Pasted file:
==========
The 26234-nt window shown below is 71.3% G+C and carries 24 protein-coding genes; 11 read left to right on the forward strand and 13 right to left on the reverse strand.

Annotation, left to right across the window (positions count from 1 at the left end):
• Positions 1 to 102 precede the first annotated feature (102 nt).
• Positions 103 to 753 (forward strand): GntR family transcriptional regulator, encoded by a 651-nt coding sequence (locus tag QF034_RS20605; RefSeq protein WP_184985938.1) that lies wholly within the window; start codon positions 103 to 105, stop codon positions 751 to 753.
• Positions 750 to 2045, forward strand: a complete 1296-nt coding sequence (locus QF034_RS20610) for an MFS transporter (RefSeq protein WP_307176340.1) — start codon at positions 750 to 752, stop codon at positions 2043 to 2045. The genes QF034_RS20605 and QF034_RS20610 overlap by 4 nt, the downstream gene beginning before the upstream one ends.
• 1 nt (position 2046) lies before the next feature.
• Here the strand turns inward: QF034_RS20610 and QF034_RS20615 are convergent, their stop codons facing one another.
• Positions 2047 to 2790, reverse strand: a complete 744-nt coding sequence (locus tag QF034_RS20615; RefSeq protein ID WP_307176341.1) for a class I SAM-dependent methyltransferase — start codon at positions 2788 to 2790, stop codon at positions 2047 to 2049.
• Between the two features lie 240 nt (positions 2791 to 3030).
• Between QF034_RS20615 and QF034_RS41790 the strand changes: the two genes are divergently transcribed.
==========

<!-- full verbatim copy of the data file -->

The 26234-nt window shown below is 71.3% G+C and carries 24 protein-coding genes; 11 read left to right on the forward strand and 13 right to left on the reverse strand.

Annotation, left to right across the window (positions count from 1 at the left end):
• Positions 1 to 102 precede the first annotated feature (102 nt).
• Positions 103 to 753 (forward strand): GntR family transcriptional regulator, encoded by a 651-nt coding sequence (locus tag QF034_RS20605; RefSeq protein WP_184985938.1) that lies wholly within the window; start codon positions 103 to 105, stop codon positions 751 to 753.
• Positions 750 to 2045, forward strand: a complete 1296-nt coding sequence (locus QF034_RS20610) for an MFS transporter (RefSeq protein WP_307176340.1) — start codon at positions 750 to 752, stop codon at positions 2043 to 2045. The genes QF034_RS20605 and QF034_RS20610 overlap by 4 nt, the downstream gene beginning before the upstream one ends.
• 1 nt (position 2046) lies before the next feature.
• Here the strand turns inward: QF034_RS20610 and QF034_RS20615 are convergent, their stop codons facing one another.
• Positions 2047 to 2790, reverse strand: a complete 744-nt coding sequence (locus tag QF034_RS20615; RefSeq protein ID WP_307176341.1) for a class I SAM-dependent methyltransferase — start codon at positions 2788 to 2790, stop codon at positions 2047 to 2049.
• Between the two features lie 240 nt (positions 2791 to 3030).
• Between QF034_RS20615 and QF034_RS41790 the strand changes: the two genes are divergently transcribed.